And it is noticeable. Despite it being all recognisable to me, the most recognisable shot was the close up of the worker ants on the branch. The shot then switches focus to the herding wildebeest below. Again, this isn’t a complaint as the Disney remakes have varied in form. From a complete rewrite using the bare bones of the original (Dumbo, Maleficent/Sleeping Beauty) to a carbon copy with minor changes (Beauty and the Beast, Aladdin). It’s clear that the older movies from the Disney Vault are seen to be outdated. But the movies from the Disney Renaissance are viewed to be ‘perfect’ and ‘unchangeable’.

I Just Can’t Wait to be King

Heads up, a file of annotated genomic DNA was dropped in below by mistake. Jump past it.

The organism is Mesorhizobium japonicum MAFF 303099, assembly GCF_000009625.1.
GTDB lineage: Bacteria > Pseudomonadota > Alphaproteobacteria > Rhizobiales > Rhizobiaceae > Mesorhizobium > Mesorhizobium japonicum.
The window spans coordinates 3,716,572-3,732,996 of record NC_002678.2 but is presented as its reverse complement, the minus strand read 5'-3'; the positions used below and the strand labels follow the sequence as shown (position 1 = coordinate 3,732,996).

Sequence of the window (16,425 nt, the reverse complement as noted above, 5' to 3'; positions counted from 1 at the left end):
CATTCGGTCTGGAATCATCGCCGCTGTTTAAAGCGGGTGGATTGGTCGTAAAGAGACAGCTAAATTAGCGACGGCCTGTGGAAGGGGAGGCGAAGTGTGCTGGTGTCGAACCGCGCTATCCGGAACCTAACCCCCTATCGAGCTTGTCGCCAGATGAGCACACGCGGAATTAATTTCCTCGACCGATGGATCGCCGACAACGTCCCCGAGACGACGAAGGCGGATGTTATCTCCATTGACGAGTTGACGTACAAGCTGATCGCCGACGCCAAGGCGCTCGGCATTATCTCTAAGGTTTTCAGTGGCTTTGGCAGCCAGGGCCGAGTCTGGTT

As a child of the 90’s I grew up with these movies and I distinctly remember owning the soundtrack. I had the CD with all the lyrics in the pull our booklet. I knew the words, from Circle of Life to Be Prepared and everything in between, it was a great soundtrack. But watching this movie as every musical interlude begins, I get a sense of recollection and yet, there’s something missing. There’s nothing wrong with the artists, or the singing or even the music, as it’s all basically the same composition. In fact, I’d say that the likes of JD McCrary’s version of “I Just Can’t Wait to be King” matches, if not bests the original.